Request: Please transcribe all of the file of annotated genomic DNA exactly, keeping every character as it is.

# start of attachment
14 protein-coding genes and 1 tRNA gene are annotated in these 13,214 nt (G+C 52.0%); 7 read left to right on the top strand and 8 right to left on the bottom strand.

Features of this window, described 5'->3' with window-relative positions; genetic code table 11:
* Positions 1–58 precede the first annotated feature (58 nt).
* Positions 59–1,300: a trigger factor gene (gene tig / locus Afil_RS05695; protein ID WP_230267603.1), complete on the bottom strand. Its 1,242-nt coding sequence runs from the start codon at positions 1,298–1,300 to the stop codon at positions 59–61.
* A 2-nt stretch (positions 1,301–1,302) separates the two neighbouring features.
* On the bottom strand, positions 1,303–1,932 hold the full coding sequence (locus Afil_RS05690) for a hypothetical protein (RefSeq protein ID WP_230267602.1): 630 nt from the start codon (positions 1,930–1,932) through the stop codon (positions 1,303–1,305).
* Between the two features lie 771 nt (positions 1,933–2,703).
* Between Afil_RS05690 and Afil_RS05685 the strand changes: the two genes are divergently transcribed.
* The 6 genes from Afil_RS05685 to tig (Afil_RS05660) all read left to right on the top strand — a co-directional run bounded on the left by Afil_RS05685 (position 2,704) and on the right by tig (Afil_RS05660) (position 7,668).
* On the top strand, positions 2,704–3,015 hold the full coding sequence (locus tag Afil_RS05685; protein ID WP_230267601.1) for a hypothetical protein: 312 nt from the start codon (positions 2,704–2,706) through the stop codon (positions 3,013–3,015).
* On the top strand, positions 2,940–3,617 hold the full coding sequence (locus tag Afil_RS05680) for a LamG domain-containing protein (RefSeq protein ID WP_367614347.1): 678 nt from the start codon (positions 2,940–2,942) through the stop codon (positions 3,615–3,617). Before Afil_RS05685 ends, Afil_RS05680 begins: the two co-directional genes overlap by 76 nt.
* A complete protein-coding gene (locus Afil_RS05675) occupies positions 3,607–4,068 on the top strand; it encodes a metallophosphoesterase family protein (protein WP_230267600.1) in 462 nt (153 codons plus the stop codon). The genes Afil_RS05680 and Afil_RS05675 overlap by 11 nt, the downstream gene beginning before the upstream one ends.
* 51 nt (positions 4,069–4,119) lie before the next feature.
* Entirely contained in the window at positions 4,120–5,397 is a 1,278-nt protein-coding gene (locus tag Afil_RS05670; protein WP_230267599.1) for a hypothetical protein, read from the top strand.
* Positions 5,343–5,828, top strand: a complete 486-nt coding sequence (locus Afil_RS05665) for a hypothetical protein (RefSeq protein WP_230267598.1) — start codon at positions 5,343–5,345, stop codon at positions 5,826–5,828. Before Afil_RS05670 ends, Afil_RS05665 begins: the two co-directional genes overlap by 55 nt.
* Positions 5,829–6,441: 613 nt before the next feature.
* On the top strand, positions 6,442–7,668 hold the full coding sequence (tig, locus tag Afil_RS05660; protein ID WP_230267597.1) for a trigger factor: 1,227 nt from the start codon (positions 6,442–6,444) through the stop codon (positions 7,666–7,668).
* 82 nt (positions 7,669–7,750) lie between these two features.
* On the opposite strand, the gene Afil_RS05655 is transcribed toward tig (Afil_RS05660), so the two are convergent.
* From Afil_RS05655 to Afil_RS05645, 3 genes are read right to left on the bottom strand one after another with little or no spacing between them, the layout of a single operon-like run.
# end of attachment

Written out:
14 protein-coding genes and 1 tRNA gene are annotated in these 13,214 nt (G+C 52.0%); 7 read left to right on the top strand and 8 right to left on the bottom strand.

Features of this window, described 5'->3' with window-relative positions; genetic code table 11:
* Positions 1–58 precede the first annotated feature (58 nt).
* Positions 59–1,300: a trigger factor gene (gene tig / locus Afil_RS05695; protein ID WP_230267603.1), complete on the bottom strand. Its 1,242-nt coding sequence runs from the start codon at positions 1,298–1,300 to the stop codon at positions 59–61.
* A 2-nt stretch (positions 1,301–1,302) separates the two neighbouring features.
* On the bottom strand, positions 1,303–1,932 hold the full coding sequence (locus Afil_RS05690) for a hypothetical protein (RefSeq protein ID WP_230267602.1): 630 nt from the start codon (positions 1,930–1,932) through the stop codon (positions 1,303–1,305).
* Between the two features lie 771 nt (positions 1,933–2,703).
* Between Afil_RS05690 and Afil_RS05685 the strand changes: the two genes are divergently transcribed.
* The 6 genes from Afil_RS05685 to tig (Afil_RS05660) all read left to right on the top strand — a co-directional run bounded on the left by Afil_RS05685 (position 2,704) and on the right by tig (Afil_RS05660) (position 7,668).
* On the top strand, positions 2,704–3,015 hold the full coding sequence (locus tag Afil_RS05685; protein ID WP_230267601.1) for a hypothetical protein: 312 nt from the start codon (positions 2,704–2,706) through the stop codon (positions 3,013–3,015).
* On the top strand, positions 2,940–3,617 hold the full coding sequence (locus tag Afil_RS05680) for a LamG domain-containing protein (RefSeq protein ID WP_367614347.1): 678 nt from the start codon (positions 2,940–2,942) through the stop codon (positions 3,615–3,617). Before Afil_RS05685 ends, Afil_RS05680 begins: the two co-directional genes overlap by 76 nt.
* A complete protein-coding gene (locus Afil_RS05675) occupies positions 3,607–4,068 on the top strand; it encodes a metallophosphoesterase family protein (protein WP_230267600.1) in 462 nt (153 codons plus the stop codon). The genes Afil_RS05680 and Afil_RS05675 overlap by 11 nt, the downstream gene beginning before the upstream one ends.
* 51 nt (positions 4,069–4,119) lie before the next feature.
* Entirely contained in the window at positions 4,120–5,397 is a 1,278-nt protein-coding gene (locus tag Afil_RS05670; protein WP_230267599.1) for a hypothetical protein, read from the top strand.
* Positions 5,343–5,828, top strand: a complete 486-nt coding sequence (locus Afil_RS05665) for a hypothetical protein (RefSeq protein WP_230267598.1) — start codon at positions 5,343–5,345, stop codon at positions 5,826–5,828. Before Afil_RS05670 ends, Afil_RS05665 begins: the two co-directional genes overlap by 55 nt.
* Positions 5,829–6,441: 613 nt before the next feature.
* On the top strand, positions 6,442–7,668 hold the full coding sequence (tig, locus tag Afil_RS05660; protein ID WP_230267597.1) for a trigger factor: 1,227 nt from the start codon (positions 6,442–6,444) through the stop codon (positions 7,666–7,668).
* 82 nt (positions 7,669–7,750) lie between these two features.
* On the opposite strand, the gene Afil_RS05655 is transcribed toward tig (Afil_RS05660), so the two are convergent.
* From Afil_RS05655 to Afil_RS05645, 3 genes are read right to left on the bottom strand one after another with little or no spacing between them, the layout of a single operon-like run.